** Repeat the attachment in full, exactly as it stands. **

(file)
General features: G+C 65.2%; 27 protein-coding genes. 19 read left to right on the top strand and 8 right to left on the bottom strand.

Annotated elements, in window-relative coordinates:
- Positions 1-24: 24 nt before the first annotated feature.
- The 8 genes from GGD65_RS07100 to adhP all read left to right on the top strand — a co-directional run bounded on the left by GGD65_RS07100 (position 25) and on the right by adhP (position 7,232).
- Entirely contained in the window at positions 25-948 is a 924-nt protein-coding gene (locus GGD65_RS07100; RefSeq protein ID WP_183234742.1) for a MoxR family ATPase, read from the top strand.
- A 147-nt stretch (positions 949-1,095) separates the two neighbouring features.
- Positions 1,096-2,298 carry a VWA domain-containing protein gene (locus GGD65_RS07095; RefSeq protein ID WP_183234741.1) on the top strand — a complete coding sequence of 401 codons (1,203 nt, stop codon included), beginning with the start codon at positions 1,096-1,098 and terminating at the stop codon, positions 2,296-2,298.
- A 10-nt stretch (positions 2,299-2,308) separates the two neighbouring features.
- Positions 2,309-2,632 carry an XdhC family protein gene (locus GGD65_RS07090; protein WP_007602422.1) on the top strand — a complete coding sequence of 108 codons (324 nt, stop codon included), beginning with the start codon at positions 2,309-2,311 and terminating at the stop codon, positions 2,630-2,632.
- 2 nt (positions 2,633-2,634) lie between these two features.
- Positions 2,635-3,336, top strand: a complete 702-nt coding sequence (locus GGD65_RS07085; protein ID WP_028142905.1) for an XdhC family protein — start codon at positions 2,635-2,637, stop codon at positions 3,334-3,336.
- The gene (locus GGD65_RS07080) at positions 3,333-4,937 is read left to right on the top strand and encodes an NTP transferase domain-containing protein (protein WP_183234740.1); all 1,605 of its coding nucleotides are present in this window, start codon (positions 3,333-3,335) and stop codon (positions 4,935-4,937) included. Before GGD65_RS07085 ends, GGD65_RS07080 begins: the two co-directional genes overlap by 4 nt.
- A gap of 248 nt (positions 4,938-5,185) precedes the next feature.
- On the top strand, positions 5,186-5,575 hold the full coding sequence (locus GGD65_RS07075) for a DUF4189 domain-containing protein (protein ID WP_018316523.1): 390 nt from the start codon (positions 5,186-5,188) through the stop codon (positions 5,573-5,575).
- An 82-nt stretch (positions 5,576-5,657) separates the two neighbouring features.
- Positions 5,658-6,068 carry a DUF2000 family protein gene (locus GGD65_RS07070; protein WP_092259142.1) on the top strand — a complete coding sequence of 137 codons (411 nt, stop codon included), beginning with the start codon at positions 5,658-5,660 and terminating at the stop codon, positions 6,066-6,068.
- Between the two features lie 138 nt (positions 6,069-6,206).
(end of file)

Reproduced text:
General features: G+C 65.2%; 27 protein-coding genes. 19 read left to right on the top strand and 8 right to left on the bottom strand.

Annotated elements, in window-relative coordinates:
- Positions 1-24: 24 nt before the first annotated feature.
- The 8 genes from GGD65_RS07100 to adhP all read left to right on the top strand — a co-directional run bounded on the left by GGD65_RS07100 (position 25) and on the right by adhP (position 7,232).
- Entirely contained in the window at positions 25-948 is a 924-nt protein-coding gene (locus GGD65_RS07100; RefSeq protein ID WP_183234742.1) for a MoxR family ATPase, read from the top strand.
- A 147-nt stretch (positions 949-1,095) separates the two neighbouring features.
- Positions 1,096-2,298 carry a VWA domain-containing protein gene (locus GGD65_RS07095; RefSeq protein ID WP_183234741.1) on the top strand — a complete coding sequence of 401 codons (1,203 nt, stop codon included), beginning with the start codon at positions 1,096-1,098 and terminating at the stop codon, positions 2,296-2,298.
- A 10-nt stretch (positions 2,299-2,308) separates the two neighbouring features.
- Positions 2,309-2,632 carry an XdhC family protein gene (locus GGD65_RS07090; protein WP_007602422.1) on the top strand — a complete coding sequence of 108 codons (324 nt, stop codon included), beginning with the start codon at positions 2,309-2,311 and terminating at the stop codon, positions 2,630-2,632.
- 2 nt (positions 2,633-2,634) lie between these two features.
- Positions 2,635-3,336, top strand: a complete 702-nt coding sequence (locus GGD65_RS07085; protein ID WP_028142905.1) for an XdhC family protein — start codon at positions 2,635-2,637, stop codon at positions 3,334-3,336.
- The gene (locus GGD65_RS07080) at positions 3,333-4,937 is read left to right on the top strand and encodes an NTP transferase domain-containing protein (protein WP_183234740.1); all 1,605 of its coding nucleotides are present in this window, start codon (positions 3,333-3,335) and stop codon (positions 4,935-4,937) included. Before GGD65_RS07085 ends, GGD65_RS07080 begins: the two co-directional genes overlap by 4 nt.
- A gap of 248 nt (positions 4,938-5,185) precedes the next feature.
- On the top strand, positions 5,186-5,575 hold the full coding sequence (locus GGD65_RS07075) for a DUF4189 domain-containing protein (protein ID WP_018316523.1): 390 nt from the start codon (positions 5,186-5,188) through the stop codon (positions 5,573-5,575).
- An 82-nt stretch (positions 5,576-5,657) separates the two neighbouring features.
- Positions 5,658-6,068 carry a DUF2000 family protein gene (locus GGD65_RS07070; protein WP_092259142.1) on the top strand — a complete coding sequence of 137 codons (411 nt, stop codon included), beginning with the start codon at positions 5,658-5,660 and terminating at the stop codon, positions 6,066-6,068.
- Between the two features lie 138 nt (positions 6,069-6,206).